Experts Give Guidance on ISP BEAD Plans

ISPs should use state broadband coverage maps and financial forecasting to create BEAD plans.

Experts Give Guidance on ISP BEAD Plans
From left: Jase Wilson, Co-Founder & CEO of; Jon Wilkins, Co-Founder of Quadra Partners; Jake Lawrence, Co-Founder & CFO of Amperage; Mac Keers, Senior Vice President of TAP Advisors; Len Pitcock, Vice President of Cox Communications. Photo by Drew Clark

HOT SPRINGS, Ark., June 26, 2024 – Internet service providers should develop a detailed Broadband Equity, Access and Development plan that integrates financial forecasting, community engagement, and strategic expansion from existing networks, suggested experts at an Arkansas Broadband Summit on Tuesday

BEAD plans should include forming a dedicated planning team, accurately assessing build costs, ensuring availability of working capital, studying other BEAD projects, and maintaining a long term view of business growth and sustainability. 

Jon Wilkins, co-founder of Quadra Partners, brought up key questions for internet providers to ask themselves. “Ask, what are my build costs? What is my BEAD net build cost? How does that relate to my total project economics?”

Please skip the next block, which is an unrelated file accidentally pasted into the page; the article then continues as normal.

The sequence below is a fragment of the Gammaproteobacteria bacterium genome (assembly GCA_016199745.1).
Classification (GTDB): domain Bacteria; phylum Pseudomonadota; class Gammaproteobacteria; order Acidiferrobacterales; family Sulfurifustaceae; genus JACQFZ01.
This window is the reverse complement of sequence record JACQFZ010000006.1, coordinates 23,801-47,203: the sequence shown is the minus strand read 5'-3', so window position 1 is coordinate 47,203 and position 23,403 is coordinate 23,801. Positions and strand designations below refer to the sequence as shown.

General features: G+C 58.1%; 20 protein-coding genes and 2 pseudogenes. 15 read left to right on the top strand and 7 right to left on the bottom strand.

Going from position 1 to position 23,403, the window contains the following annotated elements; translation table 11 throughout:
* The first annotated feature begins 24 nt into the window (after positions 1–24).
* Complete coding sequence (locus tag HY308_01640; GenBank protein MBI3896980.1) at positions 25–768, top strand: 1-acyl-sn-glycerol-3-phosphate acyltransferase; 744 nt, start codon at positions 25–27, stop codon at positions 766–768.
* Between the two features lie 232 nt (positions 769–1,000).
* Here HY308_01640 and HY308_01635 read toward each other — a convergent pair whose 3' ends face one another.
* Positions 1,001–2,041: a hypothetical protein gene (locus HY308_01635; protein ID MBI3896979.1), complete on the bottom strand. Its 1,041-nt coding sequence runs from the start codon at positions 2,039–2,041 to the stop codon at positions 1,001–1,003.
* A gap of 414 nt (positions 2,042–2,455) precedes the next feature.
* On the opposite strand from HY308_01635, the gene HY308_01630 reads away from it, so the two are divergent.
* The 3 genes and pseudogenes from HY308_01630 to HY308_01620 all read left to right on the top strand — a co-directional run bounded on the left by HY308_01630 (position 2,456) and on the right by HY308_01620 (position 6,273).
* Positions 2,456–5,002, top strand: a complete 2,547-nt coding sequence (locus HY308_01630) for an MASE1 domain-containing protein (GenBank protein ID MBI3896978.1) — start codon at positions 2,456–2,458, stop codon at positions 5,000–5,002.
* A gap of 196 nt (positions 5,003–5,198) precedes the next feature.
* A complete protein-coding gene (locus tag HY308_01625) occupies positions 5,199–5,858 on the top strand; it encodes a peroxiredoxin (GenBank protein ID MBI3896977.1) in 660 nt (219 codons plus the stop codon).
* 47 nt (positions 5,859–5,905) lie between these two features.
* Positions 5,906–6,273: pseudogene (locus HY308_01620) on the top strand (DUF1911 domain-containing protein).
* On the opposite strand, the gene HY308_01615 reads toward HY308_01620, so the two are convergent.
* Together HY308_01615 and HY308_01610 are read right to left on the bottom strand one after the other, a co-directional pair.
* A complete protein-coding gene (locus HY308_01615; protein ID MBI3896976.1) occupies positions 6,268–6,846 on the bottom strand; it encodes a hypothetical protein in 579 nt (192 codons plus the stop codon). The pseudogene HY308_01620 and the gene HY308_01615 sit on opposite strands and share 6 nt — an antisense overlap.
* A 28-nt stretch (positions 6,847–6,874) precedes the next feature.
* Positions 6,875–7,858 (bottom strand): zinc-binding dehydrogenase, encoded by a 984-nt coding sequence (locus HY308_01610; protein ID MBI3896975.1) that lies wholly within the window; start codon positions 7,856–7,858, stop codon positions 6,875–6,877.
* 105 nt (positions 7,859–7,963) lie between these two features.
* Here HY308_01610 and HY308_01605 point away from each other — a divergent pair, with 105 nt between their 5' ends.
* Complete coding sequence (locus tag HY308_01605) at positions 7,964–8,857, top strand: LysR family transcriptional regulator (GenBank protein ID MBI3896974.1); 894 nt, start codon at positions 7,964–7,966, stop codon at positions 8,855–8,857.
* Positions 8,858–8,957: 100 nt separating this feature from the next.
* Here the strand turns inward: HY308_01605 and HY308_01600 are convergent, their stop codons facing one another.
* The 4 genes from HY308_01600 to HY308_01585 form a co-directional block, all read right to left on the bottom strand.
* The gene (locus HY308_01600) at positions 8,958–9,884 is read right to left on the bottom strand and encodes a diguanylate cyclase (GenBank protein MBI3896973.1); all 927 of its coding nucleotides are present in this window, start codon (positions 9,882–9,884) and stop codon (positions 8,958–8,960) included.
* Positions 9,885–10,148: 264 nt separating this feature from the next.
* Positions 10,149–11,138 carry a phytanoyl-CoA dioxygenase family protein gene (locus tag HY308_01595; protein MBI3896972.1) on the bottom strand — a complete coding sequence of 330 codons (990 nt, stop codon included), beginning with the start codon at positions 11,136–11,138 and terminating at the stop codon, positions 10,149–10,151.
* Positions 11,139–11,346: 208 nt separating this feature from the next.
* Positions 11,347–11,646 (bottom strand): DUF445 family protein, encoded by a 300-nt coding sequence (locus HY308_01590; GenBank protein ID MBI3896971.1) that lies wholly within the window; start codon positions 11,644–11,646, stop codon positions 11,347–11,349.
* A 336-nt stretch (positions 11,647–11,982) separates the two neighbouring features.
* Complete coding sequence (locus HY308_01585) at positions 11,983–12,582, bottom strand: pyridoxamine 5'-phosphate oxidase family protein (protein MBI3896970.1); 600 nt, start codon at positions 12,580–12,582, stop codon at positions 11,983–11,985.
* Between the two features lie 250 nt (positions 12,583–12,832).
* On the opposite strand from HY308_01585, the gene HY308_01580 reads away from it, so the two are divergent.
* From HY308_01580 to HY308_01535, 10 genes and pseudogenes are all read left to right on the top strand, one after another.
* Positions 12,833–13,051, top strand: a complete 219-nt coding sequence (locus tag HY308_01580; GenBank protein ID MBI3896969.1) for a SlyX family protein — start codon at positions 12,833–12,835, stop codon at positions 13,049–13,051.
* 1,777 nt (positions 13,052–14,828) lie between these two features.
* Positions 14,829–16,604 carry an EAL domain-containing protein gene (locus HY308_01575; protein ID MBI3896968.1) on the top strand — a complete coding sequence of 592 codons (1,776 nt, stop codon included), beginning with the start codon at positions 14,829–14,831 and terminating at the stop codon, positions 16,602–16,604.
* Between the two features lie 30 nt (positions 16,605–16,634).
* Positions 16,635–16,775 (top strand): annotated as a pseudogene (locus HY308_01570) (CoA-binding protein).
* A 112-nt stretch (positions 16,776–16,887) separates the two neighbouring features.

He added that providers should think “about capital availability. You are going to have to have working capital to finance part of your building.”

Wilkins additionally stressed the importance of analyzing other state maps and BEAD projects and using them to find new opportunities. “It is a very, very detailed process. You really have to know them now and understand the map.”

“It's really important that we find providers that are in the community that have been established many times, at 41 grants, because then it points to that they have the financials and support from the state level”, said Amperage Co-Founder and Chief Financial Officer Jack Lawrence, when asked what he looks for when funding providers. He recommended “extending out from your existing network and having the funds available to expand and reach more homes.” 

The BEAD program, created by the Infrastructure Investment and Jobs Act of 2021, allocates $42.5 billion among states and territories to fund broadband expansion in areas that lack adequate connectivity. 

Eligible uses of these funds include deploying or upgrading broadband network facilities for unserved or underserved projects, improving service to eligible community anchor institutions, conducting necessary data collection and broadband mapping and supporting other approved digital equity programs.

Each state needs an approved five year action plan before it can obtain its BEAD grant. The National Telecommunications and Information Administration requires states to outline goals for broadband access, affordability, equity, and adoption, including listing existing programs, funding sources, and efforts to close the digital divide. Plans must outline staff plans, identify obstacles, provide an asset inventory, describe community engagement, incorporate data, and identify service gaps. 

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